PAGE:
Over the next week, car enthusiasts and deep-pocketed collectors will be making their way to Monterey, Calif., for a week of car-related events including auctions and races during Monterey Car Week. One of the highlights is Christie's Exceptional Motor Cars auction, where everything from a collection of classic Porsches to a 1950 Rolls-Royce will be going on the block.
The auction, which attracts participants from all over the world, will take place on Aug. 17, in the middle of a week of events that concludes on Aug. 20 with the Pebble Beach Concours d'Elegance, where classic cars compete for the Best in Show award. Christie's will be auctioning off 50 cars and is expecting to bring in around $10 million.
A centerpiece of the auction is a 1928 Mercedes-Benz Torpedo Roadster whose purchase price is estimated between $3 million to $4 million. The vehicle's history, rarity, and mint condition account for the staggering price. Increasing its value is the fact that the car has been owned by the same family since its purchase in 1929 and has been carefully archived in a museum for the past 30 years.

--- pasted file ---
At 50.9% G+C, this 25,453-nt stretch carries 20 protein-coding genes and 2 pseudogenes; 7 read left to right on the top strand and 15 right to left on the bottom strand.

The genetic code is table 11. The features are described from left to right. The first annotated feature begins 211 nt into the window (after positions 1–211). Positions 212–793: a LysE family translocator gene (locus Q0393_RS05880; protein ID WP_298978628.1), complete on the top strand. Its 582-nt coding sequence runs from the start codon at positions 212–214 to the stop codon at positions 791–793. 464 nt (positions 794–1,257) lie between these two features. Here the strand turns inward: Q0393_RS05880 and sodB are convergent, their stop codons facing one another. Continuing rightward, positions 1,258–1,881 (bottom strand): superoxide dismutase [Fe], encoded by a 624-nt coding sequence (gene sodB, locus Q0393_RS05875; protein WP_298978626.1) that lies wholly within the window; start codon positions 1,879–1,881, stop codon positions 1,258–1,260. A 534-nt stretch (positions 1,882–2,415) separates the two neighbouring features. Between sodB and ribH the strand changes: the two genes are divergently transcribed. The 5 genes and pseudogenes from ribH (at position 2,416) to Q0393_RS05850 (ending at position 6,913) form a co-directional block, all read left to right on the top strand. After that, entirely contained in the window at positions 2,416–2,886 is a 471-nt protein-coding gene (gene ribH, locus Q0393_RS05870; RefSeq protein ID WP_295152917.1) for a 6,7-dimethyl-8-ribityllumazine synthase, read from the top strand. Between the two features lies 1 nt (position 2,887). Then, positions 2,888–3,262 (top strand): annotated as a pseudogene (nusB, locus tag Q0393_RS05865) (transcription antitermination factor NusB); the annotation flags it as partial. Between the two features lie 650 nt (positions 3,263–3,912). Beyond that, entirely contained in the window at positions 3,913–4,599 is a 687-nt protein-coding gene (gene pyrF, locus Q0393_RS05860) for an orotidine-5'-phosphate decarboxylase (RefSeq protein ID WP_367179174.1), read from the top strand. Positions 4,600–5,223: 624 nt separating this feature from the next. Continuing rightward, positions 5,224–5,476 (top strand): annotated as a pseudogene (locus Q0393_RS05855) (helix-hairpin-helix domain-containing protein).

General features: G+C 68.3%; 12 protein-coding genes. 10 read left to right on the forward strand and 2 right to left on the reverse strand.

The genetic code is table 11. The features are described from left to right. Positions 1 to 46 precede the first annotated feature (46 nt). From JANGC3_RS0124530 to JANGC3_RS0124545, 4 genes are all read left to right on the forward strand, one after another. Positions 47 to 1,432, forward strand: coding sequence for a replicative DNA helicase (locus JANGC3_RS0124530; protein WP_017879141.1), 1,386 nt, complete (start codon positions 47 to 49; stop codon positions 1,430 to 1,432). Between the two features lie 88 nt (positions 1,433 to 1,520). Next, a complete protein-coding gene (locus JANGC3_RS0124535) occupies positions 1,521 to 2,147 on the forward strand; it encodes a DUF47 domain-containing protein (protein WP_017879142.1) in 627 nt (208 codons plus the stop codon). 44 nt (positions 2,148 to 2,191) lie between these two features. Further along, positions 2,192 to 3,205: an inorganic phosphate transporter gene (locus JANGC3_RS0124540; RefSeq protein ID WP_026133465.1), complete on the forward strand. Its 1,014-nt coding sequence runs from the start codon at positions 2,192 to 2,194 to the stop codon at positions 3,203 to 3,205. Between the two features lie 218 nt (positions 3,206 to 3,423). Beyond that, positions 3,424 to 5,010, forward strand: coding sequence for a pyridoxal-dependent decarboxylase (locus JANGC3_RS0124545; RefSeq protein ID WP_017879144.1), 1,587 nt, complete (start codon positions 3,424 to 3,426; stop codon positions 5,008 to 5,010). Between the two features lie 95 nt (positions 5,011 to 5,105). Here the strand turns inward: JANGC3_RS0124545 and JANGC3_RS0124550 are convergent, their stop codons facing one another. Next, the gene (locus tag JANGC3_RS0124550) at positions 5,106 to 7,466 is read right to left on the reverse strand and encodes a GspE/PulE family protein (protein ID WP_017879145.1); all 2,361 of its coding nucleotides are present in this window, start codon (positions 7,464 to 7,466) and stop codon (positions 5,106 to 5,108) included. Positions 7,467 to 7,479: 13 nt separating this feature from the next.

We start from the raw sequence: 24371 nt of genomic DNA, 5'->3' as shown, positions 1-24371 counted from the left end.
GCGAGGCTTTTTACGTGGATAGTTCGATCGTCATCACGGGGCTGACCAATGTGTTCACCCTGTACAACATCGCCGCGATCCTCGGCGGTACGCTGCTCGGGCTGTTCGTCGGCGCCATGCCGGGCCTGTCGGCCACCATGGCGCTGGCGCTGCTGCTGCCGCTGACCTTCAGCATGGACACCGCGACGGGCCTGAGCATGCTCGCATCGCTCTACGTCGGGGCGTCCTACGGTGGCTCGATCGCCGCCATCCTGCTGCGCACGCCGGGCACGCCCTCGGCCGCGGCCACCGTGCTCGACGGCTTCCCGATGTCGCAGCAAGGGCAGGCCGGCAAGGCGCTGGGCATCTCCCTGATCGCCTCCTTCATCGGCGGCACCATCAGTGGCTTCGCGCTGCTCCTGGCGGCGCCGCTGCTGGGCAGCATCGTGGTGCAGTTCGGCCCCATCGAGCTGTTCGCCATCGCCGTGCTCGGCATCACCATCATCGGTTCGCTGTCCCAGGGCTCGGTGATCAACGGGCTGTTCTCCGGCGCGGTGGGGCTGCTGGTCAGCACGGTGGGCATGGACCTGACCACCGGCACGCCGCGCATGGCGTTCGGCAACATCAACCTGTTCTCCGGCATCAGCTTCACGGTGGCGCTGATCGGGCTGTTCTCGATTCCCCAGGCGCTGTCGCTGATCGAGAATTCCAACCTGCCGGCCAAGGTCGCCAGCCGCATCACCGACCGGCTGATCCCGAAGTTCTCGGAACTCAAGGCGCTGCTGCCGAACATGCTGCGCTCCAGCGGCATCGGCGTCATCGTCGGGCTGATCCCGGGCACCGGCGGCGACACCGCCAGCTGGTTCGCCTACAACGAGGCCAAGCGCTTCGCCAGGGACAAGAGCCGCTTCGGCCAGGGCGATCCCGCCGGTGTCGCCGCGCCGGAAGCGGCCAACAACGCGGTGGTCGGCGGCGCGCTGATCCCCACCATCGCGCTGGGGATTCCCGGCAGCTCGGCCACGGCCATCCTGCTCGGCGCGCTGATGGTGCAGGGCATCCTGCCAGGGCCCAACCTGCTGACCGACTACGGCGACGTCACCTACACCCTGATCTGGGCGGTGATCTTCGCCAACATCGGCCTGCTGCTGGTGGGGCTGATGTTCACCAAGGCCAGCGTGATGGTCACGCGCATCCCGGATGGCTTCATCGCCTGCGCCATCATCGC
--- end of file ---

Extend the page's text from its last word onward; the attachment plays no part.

The 1928 Mercedes-Benz Torpedo Roadster is extremely rare. According to Christie's car specialist Christopher Sanger, because of "low production numbers in 1928" only 124 of these models were made, and even fewer survived. The vehicle's pristine condition is the real rarity, though: After 78 years the odometer shows that it has traveled only 31,550 miles. The complete restoration the car went through in 1982, says Sanger, can get the new owner "an entrance to any concours in the world."
Another notable car that is expected to get bidders excited is the ruby red 1952 Ferrari 225 Sport Spyder. Built at a time when Ferrari was turning out some of its most extraordinary racing cars, the Sport Spyder is expected to sell for between $1.2 million and $1.5 million. Racing under No. 443 , this car has had a winning streak in races in Sicily and Argentina, among others.
Fit for a king
Among the other vehicles is a single collection of eight classic Porsches. Dating from 1959 to 1997, they'll be sold separately and are expected to fetch a total of between $2.6 million and $3.3 million.
For bidders who would like to be driven around in style, the 1950 Rolls-Royce Limousine, estimated to sell at $120,000 to $200,000, should do. Rolls-Royce bought this car back from its original owner in 1956 and used it to chauffeur dignitaries and foreign heads of state before reselling it to a private citizen in 1961.
Christie's relies on owners offering their rare cars for auction, though the company also sends staff in pursuit of exceptional vehicles. The next step is transporting them to Monterey in large trucks and trailers. Anxious bidders needn't worry: The shippers pride themselves on never even scratching a car. Just in case, explains Sanders, the cars have "huge insurance policies."